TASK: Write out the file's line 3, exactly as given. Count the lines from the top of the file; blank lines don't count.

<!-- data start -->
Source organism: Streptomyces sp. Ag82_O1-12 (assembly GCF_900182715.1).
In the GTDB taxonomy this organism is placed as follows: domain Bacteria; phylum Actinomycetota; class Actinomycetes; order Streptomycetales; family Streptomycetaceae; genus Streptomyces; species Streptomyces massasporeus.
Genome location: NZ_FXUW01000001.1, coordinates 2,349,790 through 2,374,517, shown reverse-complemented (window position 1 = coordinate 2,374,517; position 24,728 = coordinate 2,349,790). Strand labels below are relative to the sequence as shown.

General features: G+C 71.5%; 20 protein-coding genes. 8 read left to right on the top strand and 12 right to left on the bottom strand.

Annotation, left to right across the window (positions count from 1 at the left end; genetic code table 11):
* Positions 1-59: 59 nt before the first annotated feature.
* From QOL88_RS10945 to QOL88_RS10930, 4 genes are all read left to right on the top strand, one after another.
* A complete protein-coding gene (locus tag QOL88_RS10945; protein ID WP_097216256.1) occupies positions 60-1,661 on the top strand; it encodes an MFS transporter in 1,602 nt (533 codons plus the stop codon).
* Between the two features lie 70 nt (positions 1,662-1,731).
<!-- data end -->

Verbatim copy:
Genome location: NZ_FXUW01000001.1, coordinates 2,349,790 through 2,374,517, shown reverse-complemented (window position 1 = coordinate 2,374,517; position 24,728 = coordinate 2,349,790). Strand labels below are relative to the sequence as shown.